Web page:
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Poor Relief in Ireland, 1851-1914

Mel Cousins

This book examines the provision of poor relief in Ireland from the immediate aftermath of the Famine in the mid-nineteenth century to the onset of the Great War in 1914, by which time the Poor Law had been replaced by a range of other policy measures such as the old-age pension and national insurance. The study establishes an empirical basis for studying poor relief in this period, analysing over time the provision of indoor and outdoor relief and expenditure levels, and charts regional variations in the provision of poor relief. The author goes on to examine a number of issues that highlight political and social class struggles in relation to the provision of poor relief and also considers in fascinating detail the broader role of the Poor Law and the Boards of Guardians within local communities.


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Chapter 10The End of the Poor Law, 1907–1914 237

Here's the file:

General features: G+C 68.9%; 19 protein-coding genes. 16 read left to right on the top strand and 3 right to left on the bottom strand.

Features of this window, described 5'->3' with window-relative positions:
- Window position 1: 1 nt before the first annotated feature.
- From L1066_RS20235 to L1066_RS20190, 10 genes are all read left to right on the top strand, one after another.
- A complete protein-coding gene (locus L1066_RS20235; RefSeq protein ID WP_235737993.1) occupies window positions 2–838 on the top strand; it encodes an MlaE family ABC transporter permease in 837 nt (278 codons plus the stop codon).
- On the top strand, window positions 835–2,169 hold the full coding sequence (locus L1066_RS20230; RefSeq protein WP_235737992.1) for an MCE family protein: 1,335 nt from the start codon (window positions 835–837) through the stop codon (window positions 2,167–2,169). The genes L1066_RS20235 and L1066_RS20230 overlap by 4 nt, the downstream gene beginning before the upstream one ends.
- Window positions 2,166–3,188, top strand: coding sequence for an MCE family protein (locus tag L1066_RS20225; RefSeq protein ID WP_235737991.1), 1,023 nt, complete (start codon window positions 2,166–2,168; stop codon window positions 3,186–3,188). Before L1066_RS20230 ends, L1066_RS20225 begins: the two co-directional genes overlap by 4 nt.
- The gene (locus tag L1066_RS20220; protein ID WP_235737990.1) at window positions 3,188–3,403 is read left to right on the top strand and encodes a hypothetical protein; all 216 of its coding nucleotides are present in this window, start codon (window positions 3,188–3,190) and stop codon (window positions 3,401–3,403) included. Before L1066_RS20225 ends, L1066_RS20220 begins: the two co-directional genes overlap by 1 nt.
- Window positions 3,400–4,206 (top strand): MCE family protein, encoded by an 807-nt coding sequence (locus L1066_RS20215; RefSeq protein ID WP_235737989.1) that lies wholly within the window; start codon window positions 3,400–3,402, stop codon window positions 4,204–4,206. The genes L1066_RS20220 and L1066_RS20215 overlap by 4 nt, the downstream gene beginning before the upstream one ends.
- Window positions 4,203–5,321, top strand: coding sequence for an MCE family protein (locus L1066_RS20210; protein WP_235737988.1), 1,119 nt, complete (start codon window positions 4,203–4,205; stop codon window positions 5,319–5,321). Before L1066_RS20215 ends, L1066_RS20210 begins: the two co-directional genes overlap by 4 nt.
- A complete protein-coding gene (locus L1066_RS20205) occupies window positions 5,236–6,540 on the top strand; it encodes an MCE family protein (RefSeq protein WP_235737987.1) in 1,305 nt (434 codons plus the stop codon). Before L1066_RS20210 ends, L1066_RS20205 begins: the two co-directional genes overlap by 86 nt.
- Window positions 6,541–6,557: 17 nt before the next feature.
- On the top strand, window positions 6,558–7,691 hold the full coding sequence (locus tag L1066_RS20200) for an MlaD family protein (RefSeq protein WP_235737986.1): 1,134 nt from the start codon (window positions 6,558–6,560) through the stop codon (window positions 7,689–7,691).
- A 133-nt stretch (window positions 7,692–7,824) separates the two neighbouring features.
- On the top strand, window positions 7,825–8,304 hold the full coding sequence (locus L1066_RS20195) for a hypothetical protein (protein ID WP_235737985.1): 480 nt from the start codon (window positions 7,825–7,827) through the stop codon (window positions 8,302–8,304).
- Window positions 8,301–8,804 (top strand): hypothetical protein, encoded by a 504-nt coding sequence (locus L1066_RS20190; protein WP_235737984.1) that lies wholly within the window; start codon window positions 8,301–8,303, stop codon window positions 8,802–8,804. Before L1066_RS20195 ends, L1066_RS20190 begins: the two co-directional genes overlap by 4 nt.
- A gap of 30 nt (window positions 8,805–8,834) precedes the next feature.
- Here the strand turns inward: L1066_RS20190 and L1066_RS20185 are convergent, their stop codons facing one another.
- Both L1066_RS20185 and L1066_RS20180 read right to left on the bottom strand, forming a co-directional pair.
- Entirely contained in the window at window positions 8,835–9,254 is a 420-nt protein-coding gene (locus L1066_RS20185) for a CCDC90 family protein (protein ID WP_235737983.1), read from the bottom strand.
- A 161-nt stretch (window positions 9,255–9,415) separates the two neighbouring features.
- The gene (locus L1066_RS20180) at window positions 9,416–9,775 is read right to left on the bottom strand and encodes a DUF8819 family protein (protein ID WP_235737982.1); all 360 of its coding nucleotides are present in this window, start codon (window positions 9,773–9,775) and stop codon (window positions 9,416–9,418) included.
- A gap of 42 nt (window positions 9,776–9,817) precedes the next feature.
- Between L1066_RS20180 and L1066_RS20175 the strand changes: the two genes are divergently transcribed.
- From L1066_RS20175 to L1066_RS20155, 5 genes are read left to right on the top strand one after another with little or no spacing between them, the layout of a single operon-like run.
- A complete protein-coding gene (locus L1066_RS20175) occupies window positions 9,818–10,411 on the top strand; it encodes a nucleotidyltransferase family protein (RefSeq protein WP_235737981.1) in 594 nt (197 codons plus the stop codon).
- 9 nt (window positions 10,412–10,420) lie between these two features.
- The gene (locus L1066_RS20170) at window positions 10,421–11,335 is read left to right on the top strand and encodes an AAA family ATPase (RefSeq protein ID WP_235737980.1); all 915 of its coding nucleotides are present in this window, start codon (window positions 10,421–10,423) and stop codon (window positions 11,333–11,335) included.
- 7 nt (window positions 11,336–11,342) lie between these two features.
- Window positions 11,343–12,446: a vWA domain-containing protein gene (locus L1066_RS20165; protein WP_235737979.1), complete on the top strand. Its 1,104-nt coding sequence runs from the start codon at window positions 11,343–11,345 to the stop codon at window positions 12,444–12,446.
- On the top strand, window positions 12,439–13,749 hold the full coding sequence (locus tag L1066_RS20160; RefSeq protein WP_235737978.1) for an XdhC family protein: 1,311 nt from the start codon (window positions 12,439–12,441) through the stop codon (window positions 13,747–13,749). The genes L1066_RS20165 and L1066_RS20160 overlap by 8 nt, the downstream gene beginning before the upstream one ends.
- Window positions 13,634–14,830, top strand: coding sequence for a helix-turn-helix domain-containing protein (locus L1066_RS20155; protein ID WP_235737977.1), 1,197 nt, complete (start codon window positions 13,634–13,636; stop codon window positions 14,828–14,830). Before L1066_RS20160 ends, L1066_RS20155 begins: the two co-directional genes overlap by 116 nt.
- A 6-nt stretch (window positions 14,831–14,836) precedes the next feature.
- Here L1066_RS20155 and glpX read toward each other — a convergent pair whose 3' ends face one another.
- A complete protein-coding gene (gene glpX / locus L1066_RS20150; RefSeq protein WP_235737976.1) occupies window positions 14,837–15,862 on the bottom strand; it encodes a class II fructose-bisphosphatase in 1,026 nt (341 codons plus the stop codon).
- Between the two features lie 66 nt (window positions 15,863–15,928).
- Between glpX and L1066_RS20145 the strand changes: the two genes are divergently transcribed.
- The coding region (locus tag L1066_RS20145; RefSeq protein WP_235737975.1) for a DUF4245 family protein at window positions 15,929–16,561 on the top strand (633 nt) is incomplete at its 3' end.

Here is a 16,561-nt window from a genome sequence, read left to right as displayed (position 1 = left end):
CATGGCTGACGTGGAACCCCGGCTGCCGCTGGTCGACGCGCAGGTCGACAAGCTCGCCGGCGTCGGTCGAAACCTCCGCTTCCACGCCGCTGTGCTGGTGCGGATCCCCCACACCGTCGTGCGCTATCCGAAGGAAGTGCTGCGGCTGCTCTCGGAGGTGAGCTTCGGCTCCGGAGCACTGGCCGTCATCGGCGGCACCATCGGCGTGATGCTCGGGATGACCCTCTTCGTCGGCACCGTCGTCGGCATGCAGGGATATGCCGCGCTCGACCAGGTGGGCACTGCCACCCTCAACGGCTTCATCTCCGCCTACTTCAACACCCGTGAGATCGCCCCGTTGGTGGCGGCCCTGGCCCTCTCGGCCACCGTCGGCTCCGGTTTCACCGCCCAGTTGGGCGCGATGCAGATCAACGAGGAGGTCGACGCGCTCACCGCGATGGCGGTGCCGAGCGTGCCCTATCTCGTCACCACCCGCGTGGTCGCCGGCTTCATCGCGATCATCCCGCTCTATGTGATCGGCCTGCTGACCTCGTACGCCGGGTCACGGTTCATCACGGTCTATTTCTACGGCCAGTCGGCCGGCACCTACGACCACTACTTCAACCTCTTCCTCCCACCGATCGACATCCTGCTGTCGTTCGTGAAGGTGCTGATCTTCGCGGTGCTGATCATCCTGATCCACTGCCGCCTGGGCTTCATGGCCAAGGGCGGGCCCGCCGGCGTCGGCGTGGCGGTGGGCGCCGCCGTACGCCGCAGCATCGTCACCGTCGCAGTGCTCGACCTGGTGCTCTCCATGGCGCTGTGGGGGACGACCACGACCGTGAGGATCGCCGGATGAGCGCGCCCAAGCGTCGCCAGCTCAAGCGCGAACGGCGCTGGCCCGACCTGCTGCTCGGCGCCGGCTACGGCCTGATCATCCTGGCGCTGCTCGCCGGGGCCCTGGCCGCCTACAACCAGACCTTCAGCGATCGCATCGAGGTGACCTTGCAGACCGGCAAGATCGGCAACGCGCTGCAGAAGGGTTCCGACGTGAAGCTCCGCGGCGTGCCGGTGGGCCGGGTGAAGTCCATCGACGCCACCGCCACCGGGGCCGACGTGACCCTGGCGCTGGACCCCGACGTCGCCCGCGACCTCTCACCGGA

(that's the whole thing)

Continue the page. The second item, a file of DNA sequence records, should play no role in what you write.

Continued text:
Chapter 10 The End of the Poor Law, 1907–1914 This chapter looks at the poor law in the period to the outbreak of war in 1914. Although the poor law was not abolished (at least in name) in south- ern Ireland until 1922 and in Northern Ireland until after the Second World War, this is the period in which decisions to introduce old age pensions and unemployment and national health insurance really marked the end of the poor law as the main system of relief, although the poor law and its successors continued (and continue) to play an important role in Irish social policy. Key poor relief trends The percentage of the population on poor relief fell over the period. The fall was greater in outdoor relief (36 per cent) than it was for indoor relief (20 per cent), and with outdoor relief the main fall came after 1911.1 This fall was largely as a result of the introduction of the old age pension with the dropping of the poor relief disqualification in January 1911 leading to the more rapid fall in relief levels. Ref lecting the fall in the numbers on relief the total expenditure also fell but by only 8 per cent in the period between 1909 and 1913. The fact that expenditure fell more slowly than the fall in the number of claimants was, at least in part, due the boards (i) having to spend more per head (due to rising prices and/or the fact that...

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